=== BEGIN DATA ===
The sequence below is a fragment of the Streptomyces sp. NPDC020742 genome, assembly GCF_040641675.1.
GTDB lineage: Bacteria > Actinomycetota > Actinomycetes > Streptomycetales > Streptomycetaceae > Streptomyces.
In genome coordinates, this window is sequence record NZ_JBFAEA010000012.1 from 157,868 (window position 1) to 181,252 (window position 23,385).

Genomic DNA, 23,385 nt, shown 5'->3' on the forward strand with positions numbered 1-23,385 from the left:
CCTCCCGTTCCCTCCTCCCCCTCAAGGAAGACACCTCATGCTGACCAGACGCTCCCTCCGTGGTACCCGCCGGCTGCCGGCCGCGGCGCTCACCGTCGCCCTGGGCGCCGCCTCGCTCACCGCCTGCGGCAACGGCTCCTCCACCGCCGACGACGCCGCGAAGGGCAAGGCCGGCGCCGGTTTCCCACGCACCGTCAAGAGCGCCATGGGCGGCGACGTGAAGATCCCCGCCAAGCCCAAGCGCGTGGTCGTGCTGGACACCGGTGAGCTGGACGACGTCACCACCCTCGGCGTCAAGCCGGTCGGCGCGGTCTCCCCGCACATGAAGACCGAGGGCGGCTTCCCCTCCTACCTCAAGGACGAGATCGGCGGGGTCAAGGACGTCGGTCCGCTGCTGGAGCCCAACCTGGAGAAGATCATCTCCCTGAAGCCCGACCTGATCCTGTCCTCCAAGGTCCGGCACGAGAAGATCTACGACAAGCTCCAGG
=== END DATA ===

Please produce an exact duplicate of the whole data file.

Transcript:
The sequence below is a fragment of the Streptomyces sp. NPDC020742 genome, assembly GCF_040641675.1.
GTDB lineage: Bacteria > Actinomycetota > Actinomycetes > Streptomycetales > Streptomycetaceae > Streptomyces.
In genome coordinates, this window is sequence record NZ_JBFAEA010000012.1 from 157,868 (window position 1) to 181,252 (window position 23,385).

Genomic DNA, 23,385 nt, shown 5'->3' on the forward strand with positions numbered 1-23,385 from the left:
CCTCCCGTTCCCTCCTCCCCCTCAAGGAAGACACCTCATGCTGACCAGACGCTCCCTCCGTGGTACCCGCCGGCTGCCGGCCGCGGCGCTCACCGTCGCCCTGGGCGCCGCCTCGCTCACCGCCTGCGGCAACGGCTCCTCCACCGCCGACGACGCCGCGAAGGGCAAGGCCGGCGCCGGTTTCCCACGCACCGTCAAGAGCGCCATGGGCGGCGACGTGAAGATCCCCGCCAAGCCCAAGCGCGTGGTCGTGCTGGACACCGGTGAGCTGGACGACGTCACCACCCTCGGCGTCAAGCCGGTCGGCGCGGTCTCCCCGCACATGAAGACCGAGGGCGGCTTCCCCTCCTACCTCAAGGACGAGATCGGCGGGGTCAAGGACGTCGGTCCGCTGCTGGAGCCCAACCTGGAGAAGATCATCTCCCTGAAGCCCGACCTGATCCTGTCCTCCAAGGTCCGGCACGAGAAGATCTACGACAAGCTCCAGG